Improving virtual shopping
The COVID-19 pandemic forced many people to do more activities online than they had in the past, including shopping. However, there are concerns that e-commerce does not match the experience of browsing and shopping in the real world. Research in the International Journal of Technology Marketing has looked at the psychological response of consumers to the increasingly anthropomorphic virtual agents often used on e-commerce sites in an effort to replicate the in-store shopping experience and engagement. Indeed, anthropomorphic virtual agents already exist that can help inform consumers about new products, assist them in making their decisions as to what to buy, and answer questions about a product in which they are interested.
Sihem Ben Saad of the University of Tunis Carthage and Fatma Choura of the University of Tunis El Manar in Tunisia, explain that artificial intelligence has helped many e-commerce sites develop their offering to online customers. However, the experience does not yet match that of customers in "bricks-and-mortar" stores in terms of responsiveness and warmth. The team has surveyed some 660 internet users to examine the nature of their experiences with e-commerce virtual agents and what effects these interactions have on their psychological state when shopping online.
The team explains that the best anthropomorphic virtual agent "is adaptable and can be configured to meet the specific needs of the user. It can even adjust its behavior according to the situation and to the user's expectations." Moreover, these agents can make more advanced decisions based on customer choices as well as negotiate the closing transaction. Fundamentally, the team found that by endowing a virtual agent with a voice, human gestures and conversational skills, companies could maximize the perceived humanization of the interface and so positively affect their customers' intentions in ways that static non-interactive e-commerce might not be able to match.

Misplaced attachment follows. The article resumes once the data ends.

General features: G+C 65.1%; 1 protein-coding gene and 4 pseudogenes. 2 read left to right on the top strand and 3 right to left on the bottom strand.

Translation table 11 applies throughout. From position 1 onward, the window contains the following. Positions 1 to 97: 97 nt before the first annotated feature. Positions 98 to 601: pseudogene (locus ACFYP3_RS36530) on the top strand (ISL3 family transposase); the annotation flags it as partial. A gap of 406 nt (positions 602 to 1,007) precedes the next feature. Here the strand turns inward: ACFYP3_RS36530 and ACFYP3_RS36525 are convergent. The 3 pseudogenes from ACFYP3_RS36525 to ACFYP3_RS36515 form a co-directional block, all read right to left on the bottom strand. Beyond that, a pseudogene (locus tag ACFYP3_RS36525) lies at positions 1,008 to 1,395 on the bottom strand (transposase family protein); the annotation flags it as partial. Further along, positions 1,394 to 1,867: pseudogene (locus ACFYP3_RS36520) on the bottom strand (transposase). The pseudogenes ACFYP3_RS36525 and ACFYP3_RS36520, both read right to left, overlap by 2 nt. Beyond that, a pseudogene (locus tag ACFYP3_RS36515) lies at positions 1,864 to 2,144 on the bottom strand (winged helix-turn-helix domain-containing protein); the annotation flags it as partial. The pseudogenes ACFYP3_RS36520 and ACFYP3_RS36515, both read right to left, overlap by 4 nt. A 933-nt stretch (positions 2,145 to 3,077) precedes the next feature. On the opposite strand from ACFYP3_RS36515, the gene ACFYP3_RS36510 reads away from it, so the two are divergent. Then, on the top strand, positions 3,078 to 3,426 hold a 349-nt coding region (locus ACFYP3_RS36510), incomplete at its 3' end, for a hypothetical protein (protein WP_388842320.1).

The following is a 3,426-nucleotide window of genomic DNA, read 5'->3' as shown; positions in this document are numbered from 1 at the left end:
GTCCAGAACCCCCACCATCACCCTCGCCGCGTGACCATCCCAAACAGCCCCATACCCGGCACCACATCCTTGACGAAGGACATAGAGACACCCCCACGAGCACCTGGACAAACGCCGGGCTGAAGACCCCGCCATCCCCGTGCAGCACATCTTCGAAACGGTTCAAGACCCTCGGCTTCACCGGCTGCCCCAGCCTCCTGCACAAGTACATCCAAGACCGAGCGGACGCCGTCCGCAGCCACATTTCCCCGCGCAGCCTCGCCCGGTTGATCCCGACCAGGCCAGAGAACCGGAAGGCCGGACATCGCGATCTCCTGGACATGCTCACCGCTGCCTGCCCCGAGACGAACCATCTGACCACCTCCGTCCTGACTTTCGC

The team adds that such virtual assistants so improve the user experience for many people, that they are then more inclined to spread the word about a successful transaction with friends and relatives and so potentially open up the market to those people through word-of-mouth too.
More information: Sihem Ben Saad et al, Online shopping during the Covid-19 crisis: the impact of anthropomorphic virtual agents on consumers' psychological states, International Journal of Technology Marketing (2022). DOI: 10.1504/IJTMKT.2022.122450